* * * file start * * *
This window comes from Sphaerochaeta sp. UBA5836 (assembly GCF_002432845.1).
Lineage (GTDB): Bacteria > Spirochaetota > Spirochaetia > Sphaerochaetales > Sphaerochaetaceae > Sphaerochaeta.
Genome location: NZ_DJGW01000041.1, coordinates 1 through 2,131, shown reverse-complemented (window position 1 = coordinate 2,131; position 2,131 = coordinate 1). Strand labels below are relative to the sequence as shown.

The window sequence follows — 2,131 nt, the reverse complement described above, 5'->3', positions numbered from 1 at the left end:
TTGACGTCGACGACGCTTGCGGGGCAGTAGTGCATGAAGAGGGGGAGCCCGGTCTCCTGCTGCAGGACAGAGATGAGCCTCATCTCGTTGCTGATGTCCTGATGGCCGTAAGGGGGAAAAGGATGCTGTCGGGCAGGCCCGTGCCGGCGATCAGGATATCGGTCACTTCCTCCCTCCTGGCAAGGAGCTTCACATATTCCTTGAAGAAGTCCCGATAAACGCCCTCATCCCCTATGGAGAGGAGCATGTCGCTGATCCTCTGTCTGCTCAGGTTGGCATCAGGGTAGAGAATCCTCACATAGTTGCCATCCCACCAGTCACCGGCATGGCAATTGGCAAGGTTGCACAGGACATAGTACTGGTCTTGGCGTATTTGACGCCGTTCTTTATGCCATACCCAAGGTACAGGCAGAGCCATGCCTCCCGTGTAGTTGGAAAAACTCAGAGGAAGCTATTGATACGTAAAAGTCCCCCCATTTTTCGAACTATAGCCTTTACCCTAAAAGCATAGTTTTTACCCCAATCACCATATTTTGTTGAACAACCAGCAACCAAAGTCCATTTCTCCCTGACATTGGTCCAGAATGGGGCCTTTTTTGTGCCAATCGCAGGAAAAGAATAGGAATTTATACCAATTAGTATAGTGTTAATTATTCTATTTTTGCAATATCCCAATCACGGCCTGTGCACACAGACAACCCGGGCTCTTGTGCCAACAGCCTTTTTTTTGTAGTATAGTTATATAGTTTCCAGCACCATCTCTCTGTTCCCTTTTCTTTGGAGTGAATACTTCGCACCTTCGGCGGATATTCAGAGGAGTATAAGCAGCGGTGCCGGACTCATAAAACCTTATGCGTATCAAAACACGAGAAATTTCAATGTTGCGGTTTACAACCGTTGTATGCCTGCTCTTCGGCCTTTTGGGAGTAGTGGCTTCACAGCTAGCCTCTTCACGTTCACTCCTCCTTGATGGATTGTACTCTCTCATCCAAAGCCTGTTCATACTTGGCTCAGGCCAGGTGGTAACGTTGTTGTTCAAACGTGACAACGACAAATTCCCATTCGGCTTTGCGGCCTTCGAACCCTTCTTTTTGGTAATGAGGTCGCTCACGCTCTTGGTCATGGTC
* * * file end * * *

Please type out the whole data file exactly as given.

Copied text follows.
This window comes from Sphaerochaeta sp. UBA5836 (assembly GCF_002432845.1).
Lineage (GTDB): Bacteria > Spirochaetota > Spirochaetia > Sphaerochaetales > Sphaerochaetaceae > Sphaerochaeta.
Genome location: NZ_DJGW01000041.1, coordinates 1 through 2,131, shown reverse-complemented (window position 1 = coordinate 2,131; position 2,131 = coordinate 1). Strand labels below are relative to the sequence as shown.

The window sequence follows — 2,131 nt, the reverse complement described above, 5'->3', positions numbered from 1 at the left end:
TTGACGTCGACGACGCTTGCGGGGCAGTAGTGCATGAAGAGGGGGAGCCCGGTCTCCTGCTGCAGGACAGAGATGAGCCTCATCTCGTTGCTGATGTCCTGATGGCCGTAAGGGGGAAAAGGATGCTGTCGGGCAGGCCCGTGCCGGCGATCAGGATATCGGTCACTTCCTCCCTCCTGGCAAGGAGCTTCACATATTCCTTGAAGAAGTCCCGATAAACGCCCTCATCCCCTATGGAGAGGAGCATGTCGCTGATCCTCTGTCTGCTCAGGTTGGCATCAGGGTAGAGAATCCTCACATAGTTGCCATCCCACCAGTCACCGGCATGGCAATTGGCAAGGTTGCACAGGACATAGTACTGGTCTTGGCGTATTTGACGCCGTTCTTTATGCCATACCCAAGGTACAGGCAGAGCCATGCCTCCCGTGTAGTTGGAAAAACTCAGAGGAAGCTATTGATACGTAAAAGTCCCCCCATTTTTCGAACTATAGCCTTTACCCTAAAAGCATAGTTTTTACCCCAATCACCATATTTTGTTGAACAACCAGCAACCAAAGTCCATTTCTCCCTGACATTGGTCCAGAATGGGGCCTTTTTTGTGCCAATCGCAGGAAAAGAATAGGAATTTATACCAATTAGTATAGTGTTAATTATTCTATTTTTGCAATATCCCAATCACGGCCTGTGCACACAGACAACCCGGGCTCTTGTGCCAACAGCCTTTTTTTTGTAGTATAGTTATATAGTTTCCAGCACCATCTCTCTGTTCCCTTTTCTTTGGAGTGAATACTTCGCACCTTCGGCGGATATTCAGAGGAGTATAAGCAGCGGTGCCGGACTCATAAAACCTTATGCGTATCAAAACACGAGAAATTTCAATGTTGCGGTTTACAACCGTTGTATGCCTGCTCTTCGGCCTTTTGGGAGTAGTGGCTTCACAGCTAGCCTCTTCACGTTCACTCCTCCTTGATGGATTGTACTCTCTCATCCAAAGCCTGTTCATACTTGGCTCAGGCCAGGTGGTAACGTTGTTGTTCAAACGTGACAACGACAAATTCCCATTCGGCTTTGCGGCCTTCGAACCCTTCTTTTTGGTAATGAGGTCGCTCACGCTCTTGGTCATGGTC